- United States v. Carey, 172 F.3d 1268 (10th 1999) (officers arrested the defendant at his home based on a warrant charging him with drug activity; they saw additional evidence in the home and asked the defendant for consent to search; he signed a form granting consent to a “complete search of the premises and property”; the officers found evidence of drug activity and also found and seized two computers; they obtained a warrant to search the computers and found child pornography, but the warrant was later deemed invalid; the government argued that the search was valid anyhow, based on the defendant’s consent, but the Tenth Circuit disagreed, ruling that “the scope of the consensual search was confined to the apartment itself” and did not extend to the contents of the computers)
- United States v. Church, 232 F.Supp.3d 831 (E.D. Va. 2017) (the wife of a suspected child sex offender signed a consent to search form allowing a “complete search of [her] residence” and permitting officers to seize “any letters, papers, paraphernalia, material or other items they have reason to believe are connected with a crime”; officers seized, inter alia, a tablet and a laptop on which they found child pornography; the court ruled that the seizure and search of digital devices exceeded the scope of her consent, which she gave based on the officers’ representation that they suspected her husband of a forcible sex offense; in that context, her agreement allowed only a search for physical evidence)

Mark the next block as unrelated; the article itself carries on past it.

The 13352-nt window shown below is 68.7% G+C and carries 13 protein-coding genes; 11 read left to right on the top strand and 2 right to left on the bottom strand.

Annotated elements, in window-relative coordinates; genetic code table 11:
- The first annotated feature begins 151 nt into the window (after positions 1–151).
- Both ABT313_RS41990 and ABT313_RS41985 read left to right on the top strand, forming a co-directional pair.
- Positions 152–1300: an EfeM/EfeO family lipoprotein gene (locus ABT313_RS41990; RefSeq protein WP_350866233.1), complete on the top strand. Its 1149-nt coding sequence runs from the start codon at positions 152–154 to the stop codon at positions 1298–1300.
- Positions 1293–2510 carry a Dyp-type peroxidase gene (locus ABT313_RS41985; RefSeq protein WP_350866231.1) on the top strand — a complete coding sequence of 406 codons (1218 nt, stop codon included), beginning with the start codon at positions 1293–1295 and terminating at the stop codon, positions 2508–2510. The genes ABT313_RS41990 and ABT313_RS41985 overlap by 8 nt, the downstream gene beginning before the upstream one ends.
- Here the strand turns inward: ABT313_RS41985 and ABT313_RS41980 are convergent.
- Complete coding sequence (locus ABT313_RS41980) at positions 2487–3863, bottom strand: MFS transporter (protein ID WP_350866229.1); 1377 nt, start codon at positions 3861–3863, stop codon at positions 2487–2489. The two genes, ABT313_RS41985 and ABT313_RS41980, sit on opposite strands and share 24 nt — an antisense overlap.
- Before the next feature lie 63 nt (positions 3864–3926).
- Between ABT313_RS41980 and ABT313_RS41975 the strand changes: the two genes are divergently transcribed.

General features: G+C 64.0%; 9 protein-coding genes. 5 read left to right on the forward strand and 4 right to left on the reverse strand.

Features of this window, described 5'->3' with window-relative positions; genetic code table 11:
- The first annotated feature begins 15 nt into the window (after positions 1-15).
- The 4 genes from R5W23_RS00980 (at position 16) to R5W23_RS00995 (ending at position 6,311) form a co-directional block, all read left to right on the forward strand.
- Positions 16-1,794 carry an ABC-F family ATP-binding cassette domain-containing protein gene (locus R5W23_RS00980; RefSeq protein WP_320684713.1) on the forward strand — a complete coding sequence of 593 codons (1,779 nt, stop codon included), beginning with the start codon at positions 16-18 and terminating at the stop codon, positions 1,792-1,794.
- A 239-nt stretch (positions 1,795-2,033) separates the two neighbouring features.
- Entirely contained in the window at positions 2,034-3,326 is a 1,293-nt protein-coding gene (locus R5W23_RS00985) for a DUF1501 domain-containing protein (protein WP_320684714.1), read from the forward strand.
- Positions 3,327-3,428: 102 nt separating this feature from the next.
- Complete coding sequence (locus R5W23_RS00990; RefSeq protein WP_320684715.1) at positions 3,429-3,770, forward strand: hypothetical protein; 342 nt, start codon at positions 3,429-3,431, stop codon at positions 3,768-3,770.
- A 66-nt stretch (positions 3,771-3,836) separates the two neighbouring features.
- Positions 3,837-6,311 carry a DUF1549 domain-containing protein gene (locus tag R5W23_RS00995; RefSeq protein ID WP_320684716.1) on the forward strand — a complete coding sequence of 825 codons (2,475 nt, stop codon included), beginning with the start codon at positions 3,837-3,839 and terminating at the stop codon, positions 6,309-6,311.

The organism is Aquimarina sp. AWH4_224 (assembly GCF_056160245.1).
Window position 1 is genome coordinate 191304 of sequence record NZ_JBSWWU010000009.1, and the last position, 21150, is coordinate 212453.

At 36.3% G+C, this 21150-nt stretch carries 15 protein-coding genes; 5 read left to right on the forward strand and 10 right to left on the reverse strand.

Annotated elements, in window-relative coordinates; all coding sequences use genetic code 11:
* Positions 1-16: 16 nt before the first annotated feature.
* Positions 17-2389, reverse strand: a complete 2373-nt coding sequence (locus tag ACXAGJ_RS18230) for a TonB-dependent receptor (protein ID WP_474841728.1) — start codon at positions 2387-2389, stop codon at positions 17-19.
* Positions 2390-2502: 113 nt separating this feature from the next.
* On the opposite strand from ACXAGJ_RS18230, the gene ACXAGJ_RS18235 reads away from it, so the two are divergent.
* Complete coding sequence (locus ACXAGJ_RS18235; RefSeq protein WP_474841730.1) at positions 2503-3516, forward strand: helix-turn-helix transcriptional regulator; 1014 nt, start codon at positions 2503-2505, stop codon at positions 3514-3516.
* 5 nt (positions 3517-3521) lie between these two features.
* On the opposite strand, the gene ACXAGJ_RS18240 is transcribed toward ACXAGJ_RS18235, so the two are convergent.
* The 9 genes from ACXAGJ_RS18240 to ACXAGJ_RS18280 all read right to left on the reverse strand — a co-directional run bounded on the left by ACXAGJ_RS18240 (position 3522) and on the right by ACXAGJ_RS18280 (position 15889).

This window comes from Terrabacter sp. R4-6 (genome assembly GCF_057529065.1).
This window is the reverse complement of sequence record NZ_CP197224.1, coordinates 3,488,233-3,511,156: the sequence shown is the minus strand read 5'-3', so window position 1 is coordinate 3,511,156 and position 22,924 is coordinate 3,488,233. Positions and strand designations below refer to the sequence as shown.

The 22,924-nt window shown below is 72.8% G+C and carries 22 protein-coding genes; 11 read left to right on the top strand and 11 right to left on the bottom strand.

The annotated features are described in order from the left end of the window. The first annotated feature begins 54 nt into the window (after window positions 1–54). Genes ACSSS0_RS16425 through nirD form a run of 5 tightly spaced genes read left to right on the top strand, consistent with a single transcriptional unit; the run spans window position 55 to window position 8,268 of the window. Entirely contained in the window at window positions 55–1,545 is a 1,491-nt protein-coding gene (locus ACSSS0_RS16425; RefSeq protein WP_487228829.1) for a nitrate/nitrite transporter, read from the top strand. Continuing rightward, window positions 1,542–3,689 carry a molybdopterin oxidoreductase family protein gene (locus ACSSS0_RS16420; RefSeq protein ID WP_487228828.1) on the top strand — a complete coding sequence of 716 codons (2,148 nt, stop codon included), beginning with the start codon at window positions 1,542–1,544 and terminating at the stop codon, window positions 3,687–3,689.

Conclusion and practical suggestions. This issue is not settled. In fact, it may be incapable of categorical resolution given the importance of the particular facts of each case. While we await controlling case law on this issue, I suggest that an officer who wants to search any digital devices located in a home make clear when obtaining consent that digital devices are included. For example, the officer could obtain consent to “a complete search of the premises, including any containers and digital devices present therein.” It may also be helpful for the officer to make clear that he or she is investigating a crime that may be committed electronically or documented on digital media. Finally, the officer should memorialize in his or her report whether the suspect objected when the officer began examination of the suspect’s devices. (If a suspect objects, that would likely be considered withdrawal of consent, so the officer should stop the search and consider seizing the device and seeking a search warrant.)